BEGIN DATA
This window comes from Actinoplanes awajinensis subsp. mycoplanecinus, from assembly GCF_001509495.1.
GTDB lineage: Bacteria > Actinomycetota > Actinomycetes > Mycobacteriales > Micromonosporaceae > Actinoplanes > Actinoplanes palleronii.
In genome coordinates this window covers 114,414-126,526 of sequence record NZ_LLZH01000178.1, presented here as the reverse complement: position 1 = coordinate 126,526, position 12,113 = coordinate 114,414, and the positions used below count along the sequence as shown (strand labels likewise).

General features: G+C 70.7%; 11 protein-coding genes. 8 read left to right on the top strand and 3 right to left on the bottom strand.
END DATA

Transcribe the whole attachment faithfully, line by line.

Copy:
This window comes from Actinoplanes awajinensis subsp. mycoplanecinus, from assembly GCF_001509495.1.
GTDB lineage: Bacteria > Actinomycetota > Actinomycetes > Mycobacteriales > Micromonosporaceae > Actinoplanes > Actinoplanes palleronii.
In genome coordinates this window covers 114,414-126,526 of sequence record NZ_LLZH01000178.1, presented here as the reverse complement: position 1 = coordinate 126,526, position 12,113 = coordinate 114,414, and the positions used below count along the sequence as shown (strand labels likewise).

General features: G+C 70.7%; 11 protein-coding genes. 8 read left to right on the top strand and 3 right to left on the bottom strand.